Olnafirth Primary School in Voe is bidding to claim the top prize in a national renewable energy competition – for the third year running.
The school is just one step away from claiming the 2014 Junior Saltire Award, after seeing off competition from a record number of entries.
Olnafirth is one of nine schools shortlisted after being asked to create, build and test a simple hydrokinetic generator which would be suitable for Scottish waters.
The finalists will test their models at the new FloWave facility at Edinburgh University on Wednesday 4th June. The winners will be announced the following day at the Celebration of Engineering and Science at Murrayfield Stadium, Edinburgh, with school prizes of up to £750 and medals up for grabs.
The competition is managed by Skills Development Scotland (SDS) in partnership with Scottish Council for Development and Industry (SCDI).
Olnafirth pupils are in the P5-P7 category. Another island school, Sanday Community School from Orkney, has been shortlisted in the secondary pupils’ category.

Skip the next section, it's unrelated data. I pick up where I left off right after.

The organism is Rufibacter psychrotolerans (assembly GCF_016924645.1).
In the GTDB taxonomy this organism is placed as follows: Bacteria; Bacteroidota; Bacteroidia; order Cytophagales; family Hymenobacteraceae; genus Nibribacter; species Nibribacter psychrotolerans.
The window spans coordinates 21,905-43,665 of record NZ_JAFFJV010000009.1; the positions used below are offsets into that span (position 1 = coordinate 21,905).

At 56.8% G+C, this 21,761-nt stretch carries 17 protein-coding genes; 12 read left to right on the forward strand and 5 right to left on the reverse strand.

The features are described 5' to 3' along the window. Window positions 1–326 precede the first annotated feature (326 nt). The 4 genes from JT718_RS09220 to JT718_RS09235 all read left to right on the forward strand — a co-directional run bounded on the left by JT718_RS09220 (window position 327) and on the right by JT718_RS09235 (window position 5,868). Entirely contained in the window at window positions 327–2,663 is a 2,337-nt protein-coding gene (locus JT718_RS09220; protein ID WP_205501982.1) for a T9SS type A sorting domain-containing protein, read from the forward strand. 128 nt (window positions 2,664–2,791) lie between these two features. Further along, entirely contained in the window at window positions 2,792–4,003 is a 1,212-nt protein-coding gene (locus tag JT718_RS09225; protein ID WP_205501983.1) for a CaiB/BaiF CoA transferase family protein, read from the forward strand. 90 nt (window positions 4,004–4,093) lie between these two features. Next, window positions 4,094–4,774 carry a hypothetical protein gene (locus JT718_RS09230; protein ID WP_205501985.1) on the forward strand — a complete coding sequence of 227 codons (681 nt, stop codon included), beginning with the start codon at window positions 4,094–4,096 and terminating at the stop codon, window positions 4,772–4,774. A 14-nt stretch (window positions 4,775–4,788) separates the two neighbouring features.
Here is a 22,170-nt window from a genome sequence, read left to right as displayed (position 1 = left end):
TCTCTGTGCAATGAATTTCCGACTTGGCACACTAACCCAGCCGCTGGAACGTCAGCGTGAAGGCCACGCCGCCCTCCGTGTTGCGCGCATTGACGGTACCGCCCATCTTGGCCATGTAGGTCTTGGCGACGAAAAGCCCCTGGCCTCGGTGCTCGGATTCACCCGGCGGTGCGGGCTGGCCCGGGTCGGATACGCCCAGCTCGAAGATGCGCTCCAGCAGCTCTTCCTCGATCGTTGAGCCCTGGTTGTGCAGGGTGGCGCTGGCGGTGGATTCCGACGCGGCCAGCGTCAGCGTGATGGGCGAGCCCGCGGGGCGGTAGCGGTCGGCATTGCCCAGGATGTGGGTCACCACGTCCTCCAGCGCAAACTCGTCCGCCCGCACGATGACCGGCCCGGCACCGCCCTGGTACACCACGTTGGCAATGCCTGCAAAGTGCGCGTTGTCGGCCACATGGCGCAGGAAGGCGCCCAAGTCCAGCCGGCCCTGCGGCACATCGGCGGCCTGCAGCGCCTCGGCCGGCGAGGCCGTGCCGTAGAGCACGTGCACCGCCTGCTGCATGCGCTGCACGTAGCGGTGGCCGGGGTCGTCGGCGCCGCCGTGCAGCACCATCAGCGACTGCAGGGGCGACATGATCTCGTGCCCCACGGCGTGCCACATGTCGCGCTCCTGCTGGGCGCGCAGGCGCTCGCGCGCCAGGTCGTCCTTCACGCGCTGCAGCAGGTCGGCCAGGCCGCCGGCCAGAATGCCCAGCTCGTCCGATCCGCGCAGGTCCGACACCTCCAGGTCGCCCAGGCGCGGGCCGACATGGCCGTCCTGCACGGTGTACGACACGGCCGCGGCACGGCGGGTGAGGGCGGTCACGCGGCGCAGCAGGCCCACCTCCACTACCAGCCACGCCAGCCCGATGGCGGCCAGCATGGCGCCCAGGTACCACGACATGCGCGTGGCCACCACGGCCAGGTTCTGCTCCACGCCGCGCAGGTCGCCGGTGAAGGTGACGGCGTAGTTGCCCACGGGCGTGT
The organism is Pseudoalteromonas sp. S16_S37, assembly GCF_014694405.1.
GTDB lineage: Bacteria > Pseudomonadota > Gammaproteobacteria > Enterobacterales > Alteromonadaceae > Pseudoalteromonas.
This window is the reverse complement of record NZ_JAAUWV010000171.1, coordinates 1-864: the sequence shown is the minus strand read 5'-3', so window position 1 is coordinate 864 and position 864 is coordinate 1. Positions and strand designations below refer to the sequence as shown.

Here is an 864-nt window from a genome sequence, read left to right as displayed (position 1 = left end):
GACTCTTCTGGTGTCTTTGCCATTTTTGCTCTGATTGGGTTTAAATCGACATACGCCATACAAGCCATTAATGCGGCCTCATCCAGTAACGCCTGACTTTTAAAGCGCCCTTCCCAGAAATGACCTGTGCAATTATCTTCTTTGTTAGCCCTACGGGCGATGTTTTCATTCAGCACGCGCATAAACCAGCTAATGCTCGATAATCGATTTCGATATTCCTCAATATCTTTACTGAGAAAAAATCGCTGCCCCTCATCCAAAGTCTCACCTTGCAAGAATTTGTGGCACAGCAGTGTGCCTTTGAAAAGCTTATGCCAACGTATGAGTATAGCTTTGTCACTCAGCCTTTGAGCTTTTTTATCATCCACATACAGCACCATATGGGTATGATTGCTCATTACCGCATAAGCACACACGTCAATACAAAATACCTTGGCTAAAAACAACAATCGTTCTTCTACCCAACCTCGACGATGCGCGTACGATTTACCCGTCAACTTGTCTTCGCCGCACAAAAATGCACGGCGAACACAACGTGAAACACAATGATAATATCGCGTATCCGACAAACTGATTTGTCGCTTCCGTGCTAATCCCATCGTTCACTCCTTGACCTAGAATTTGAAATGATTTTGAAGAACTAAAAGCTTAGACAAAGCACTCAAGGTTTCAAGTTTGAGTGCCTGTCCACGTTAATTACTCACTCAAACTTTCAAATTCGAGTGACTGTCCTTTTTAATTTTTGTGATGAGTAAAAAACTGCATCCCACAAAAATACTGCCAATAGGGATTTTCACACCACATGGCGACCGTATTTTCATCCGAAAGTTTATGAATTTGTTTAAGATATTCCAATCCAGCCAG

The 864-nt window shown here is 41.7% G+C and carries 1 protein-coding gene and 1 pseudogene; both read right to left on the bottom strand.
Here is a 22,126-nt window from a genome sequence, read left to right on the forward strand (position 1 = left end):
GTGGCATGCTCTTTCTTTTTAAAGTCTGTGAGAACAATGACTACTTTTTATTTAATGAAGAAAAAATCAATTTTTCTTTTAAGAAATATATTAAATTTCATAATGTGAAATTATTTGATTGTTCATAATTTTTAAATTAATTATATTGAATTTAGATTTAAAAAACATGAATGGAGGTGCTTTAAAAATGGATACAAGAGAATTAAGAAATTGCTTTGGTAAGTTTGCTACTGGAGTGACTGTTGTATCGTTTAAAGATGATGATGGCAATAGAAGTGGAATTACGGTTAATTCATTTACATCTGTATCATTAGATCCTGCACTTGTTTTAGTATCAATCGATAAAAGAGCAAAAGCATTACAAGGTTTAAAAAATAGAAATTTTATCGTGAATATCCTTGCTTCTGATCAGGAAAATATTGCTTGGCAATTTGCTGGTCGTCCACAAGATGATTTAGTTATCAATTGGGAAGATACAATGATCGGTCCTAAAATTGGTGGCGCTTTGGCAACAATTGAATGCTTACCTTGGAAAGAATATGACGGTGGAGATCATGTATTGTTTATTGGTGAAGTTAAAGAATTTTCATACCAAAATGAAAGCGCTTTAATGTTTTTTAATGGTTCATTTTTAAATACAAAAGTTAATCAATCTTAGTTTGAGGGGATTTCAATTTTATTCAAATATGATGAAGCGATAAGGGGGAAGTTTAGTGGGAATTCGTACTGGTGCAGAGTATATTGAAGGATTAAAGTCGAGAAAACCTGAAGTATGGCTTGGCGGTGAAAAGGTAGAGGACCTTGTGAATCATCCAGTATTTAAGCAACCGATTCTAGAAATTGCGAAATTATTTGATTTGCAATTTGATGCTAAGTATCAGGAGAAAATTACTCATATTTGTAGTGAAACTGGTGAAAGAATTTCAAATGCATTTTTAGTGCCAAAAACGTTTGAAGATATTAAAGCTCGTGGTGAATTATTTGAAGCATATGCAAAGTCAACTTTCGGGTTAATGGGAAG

SDS strategic relations manager Rob Orr said: “The Junior Saltire Award helps to develop an awareness of marine renewables and encourages our young people to explore careers and investigate the skills that are required to work in this industry.”
SCDI chief executive Ross Martin said: “This initiative is a way in which to celebrate the positive role that young people can play through their interest in engineering and science.”
Tom Davey of FloWave, said: “We are delighted to invite the finalists to test their devices at the new FloWave test tank, which offers a world-leading test facility for any combination of current and wave environments.”
The Scottish government set up and The Saltire Prize, Scotland’s £10 million challenge to accelerate the commercial development of marine energy. This is the fourth year of the award.